“Mindless, drum-beating activism is not the right strategy for shareholders. Disney’s Board is acting in the best interests of all shareholders and should be allowed the time to focus on driving value at one of America’s most iconic companies without this fatuous sideshow.”

Peltz and Trian, which called off a proxy fight in February after Disney announced a plan to cut $5.5 billion in costs, beneficially own approximately $3 billion in Disney stock. Their effort is backed by former Marvel Entertainment chairman Ike Perlmutter, who has granted Trian sole voting power over his shares in the entertainment giant.

According to a 13D filed with the U.S. Securities and Exchange Commission, Trian has upped its Disney stake to 7.3 million shares during the third quarter of 2023, compared to 6.42 million shares during the second quarter. The filing also discloses another 25.57 million Disney shares listed as an “other investment discretion.”

On Thursday, Trian said that Disney’s board extended an offer to meet, but turned down its request for board representation, including Peltz.

“Since we gave Disney the opportunity to prove it could ‘right the ship’ last February, up to our re-engagement weeks ago, shareholders lost ~$70 billion of value. Disney’s share price has underperformed proxy peers and the broader market over every relevant period during the last decade and over the tenure of each incumbent director,” Trian’s statement read. “Investor confidence is low, key strategic questions loom, and even Disney’s CEO is acknowledging that the Company’s challenges are greater than previously believed.”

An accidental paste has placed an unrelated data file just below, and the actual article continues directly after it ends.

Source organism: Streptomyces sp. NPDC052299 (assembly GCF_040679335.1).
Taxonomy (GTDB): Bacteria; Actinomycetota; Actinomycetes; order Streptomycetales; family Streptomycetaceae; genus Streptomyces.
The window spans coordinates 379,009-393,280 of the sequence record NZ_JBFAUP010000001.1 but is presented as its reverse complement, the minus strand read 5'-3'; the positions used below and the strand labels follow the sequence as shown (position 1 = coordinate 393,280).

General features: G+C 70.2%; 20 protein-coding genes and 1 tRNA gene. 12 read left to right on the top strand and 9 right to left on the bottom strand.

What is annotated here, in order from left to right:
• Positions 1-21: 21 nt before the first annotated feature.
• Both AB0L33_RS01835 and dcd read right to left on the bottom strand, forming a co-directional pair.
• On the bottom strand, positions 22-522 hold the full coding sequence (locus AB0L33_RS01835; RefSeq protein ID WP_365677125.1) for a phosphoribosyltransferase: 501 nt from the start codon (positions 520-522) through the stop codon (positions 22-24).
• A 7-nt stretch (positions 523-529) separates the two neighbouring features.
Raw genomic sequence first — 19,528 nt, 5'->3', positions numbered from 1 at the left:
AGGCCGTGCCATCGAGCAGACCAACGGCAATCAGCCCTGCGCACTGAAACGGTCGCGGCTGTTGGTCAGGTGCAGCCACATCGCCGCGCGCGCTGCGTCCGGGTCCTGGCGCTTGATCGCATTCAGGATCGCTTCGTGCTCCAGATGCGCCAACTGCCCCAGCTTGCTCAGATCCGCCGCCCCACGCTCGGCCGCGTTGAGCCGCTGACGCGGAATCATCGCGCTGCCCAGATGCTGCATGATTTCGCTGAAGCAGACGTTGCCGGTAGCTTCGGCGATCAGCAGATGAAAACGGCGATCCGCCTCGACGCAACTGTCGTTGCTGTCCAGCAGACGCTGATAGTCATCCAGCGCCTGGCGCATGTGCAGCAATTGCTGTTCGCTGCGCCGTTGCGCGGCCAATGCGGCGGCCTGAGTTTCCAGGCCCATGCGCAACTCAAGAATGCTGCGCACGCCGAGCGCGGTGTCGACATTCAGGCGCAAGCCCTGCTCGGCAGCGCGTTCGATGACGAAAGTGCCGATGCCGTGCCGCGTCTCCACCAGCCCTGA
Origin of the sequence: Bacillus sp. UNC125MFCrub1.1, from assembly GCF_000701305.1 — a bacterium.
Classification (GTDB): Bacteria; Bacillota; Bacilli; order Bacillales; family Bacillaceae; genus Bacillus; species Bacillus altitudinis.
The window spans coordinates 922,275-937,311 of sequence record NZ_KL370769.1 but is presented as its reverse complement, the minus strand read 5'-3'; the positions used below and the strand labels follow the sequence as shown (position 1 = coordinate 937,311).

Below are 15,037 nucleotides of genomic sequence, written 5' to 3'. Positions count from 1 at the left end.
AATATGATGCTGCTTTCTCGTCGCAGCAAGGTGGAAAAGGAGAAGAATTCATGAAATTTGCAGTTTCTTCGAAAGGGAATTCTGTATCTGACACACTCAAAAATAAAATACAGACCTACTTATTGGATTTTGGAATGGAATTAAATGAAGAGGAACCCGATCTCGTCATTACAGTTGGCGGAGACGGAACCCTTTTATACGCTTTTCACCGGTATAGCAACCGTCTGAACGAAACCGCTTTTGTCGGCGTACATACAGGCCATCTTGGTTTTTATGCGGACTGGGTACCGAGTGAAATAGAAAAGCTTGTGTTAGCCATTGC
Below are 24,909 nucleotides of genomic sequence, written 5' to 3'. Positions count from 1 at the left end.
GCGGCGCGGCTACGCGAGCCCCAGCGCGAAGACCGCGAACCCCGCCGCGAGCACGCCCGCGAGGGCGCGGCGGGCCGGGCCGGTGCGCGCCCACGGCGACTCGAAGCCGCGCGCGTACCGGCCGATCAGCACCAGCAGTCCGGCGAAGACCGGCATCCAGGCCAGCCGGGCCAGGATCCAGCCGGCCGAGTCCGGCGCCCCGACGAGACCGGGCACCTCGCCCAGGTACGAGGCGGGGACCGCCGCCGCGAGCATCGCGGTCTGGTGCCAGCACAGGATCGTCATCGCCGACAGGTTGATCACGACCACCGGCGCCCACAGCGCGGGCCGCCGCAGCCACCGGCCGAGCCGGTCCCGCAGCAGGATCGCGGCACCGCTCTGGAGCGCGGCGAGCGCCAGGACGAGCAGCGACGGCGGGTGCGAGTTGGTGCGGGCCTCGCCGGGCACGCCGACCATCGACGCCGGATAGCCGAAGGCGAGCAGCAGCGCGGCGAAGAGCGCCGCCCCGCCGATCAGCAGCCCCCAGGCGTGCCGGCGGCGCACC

While acknowledging that Gorman and Darroch are “an improvement from the status quo,” Trian argued that their appointments would not “restore investor confidence or address the root cause behind the significant value destruction and missteps that this Board has overseen.”

“Trian intends to take our case for change directly to shareholders,” the statement concluded.

In a response to Trian, Disney noted that Perlmutter owns more than 25 million, or 78%, of the 33 million shares Peltz owns.

“This dynamic is relevant to assessing Mr. Peltz and any other nominees he may put forth as directors, as Mr. Perlmutter was terminated from his employment by Disney earlier this year and has voiced his longstanding personal agenda against Disney’s CEO, Robert A. Iger, which may be different than that of all other shareholders,” the statement continued. “The Disney Board will recommend to shareholders its slate of director nominees in the company’s proxy statement to be filed with the Securities and Exchange Commission and distributed to all shareholders eligible to vote at the annual meeting.”